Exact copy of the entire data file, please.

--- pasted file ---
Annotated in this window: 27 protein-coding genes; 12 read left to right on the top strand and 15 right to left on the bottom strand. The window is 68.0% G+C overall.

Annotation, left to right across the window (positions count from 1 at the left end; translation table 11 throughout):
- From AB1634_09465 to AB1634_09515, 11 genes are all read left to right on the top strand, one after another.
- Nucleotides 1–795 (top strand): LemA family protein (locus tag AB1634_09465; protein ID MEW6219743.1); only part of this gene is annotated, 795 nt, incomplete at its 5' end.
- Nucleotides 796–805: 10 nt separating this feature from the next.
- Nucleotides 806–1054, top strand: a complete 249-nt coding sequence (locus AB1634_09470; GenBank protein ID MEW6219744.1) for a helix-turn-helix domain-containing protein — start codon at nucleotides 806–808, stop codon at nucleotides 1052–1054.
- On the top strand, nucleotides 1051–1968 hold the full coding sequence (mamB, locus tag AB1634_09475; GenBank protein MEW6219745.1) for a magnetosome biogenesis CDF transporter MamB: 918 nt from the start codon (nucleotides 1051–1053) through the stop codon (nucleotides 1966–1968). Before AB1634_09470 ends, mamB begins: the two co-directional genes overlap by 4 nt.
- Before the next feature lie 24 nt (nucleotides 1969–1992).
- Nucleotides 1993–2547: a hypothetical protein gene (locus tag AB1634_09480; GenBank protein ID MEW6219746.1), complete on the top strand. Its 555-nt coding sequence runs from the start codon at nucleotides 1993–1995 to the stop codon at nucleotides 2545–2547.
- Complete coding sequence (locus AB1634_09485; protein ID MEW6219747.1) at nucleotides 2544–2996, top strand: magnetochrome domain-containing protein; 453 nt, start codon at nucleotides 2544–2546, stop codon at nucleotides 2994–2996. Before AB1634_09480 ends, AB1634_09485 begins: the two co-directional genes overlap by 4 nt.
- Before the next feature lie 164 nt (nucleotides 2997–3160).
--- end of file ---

Annotated in this window: 27 protein-coding genes; 12 read left to right on the top strand and 15 right to left on the bottom strand. The window is 68.0% G+C overall.

Annotation, left to right across the window (positions count from 1 at the left end; translation table 11 throughout):
- From AB1634_09465 to AB1634_09515, 11 genes are all read left to right on the top strand, one after another.
- Nucleotides 1–795 (top strand): LemA family protein (locus tag AB1634_09465; protein ID MEW6219743.1); only part of this gene is annotated, 795 nt, incomplete at its 5' end.
- Nucleotides 796–805: 10 nt separating this feature from the next.
- Nucleotides 806–1054, top strand: a complete 249-nt coding sequence (locus AB1634_09470; GenBank protein ID MEW6219744.1) for a helix-turn-helix domain-containing protein — start codon at nucleotides 806–808, stop codon at nucleotides 1052–1054.
- On the top strand, nucleotides 1051–1968 hold the full coding sequence (mamB, locus tag AB1634_09475; GenBank protein MEW6219745.1) for a magnetosome biogenesis CDF transporter MamB: 918 nt from the start codon (nucleotides 1051–1053) through the stop codon (nucleotides 1966–1968). Before AB1634_09470 ends, mamB begins: the two co-directional genes overlap by 4 nt.
- Before the next feature lie 24 nt (nucleotides 1969–1992).
- Nucleotides 1993–2547: a hypothetical protein gene (locus tag AB1634_09480; GenBank protein ID MEW6219746.1), complete on the top strand. Its 555-nt coding sequence runs from the start codon at nucleotides 1993–1995 to the stop codon at nucleotides 2545–2547.
- Complete coding sequence (locus AB1634_09485; protein ID MEW6219747.1) at nucleotides 2544–2996, top strand: magnetochrome domain-containing protein; 453 nt, start codon at nucleotides 2544–2546, stop codon at nucleotides 2994–2996. Before AB1634_09480 ends, AB1634_09485 begins: the two co-directional genes overlap by 4 nt.
- Before the next feature lie 164 nt (nucleotides 2997–3160).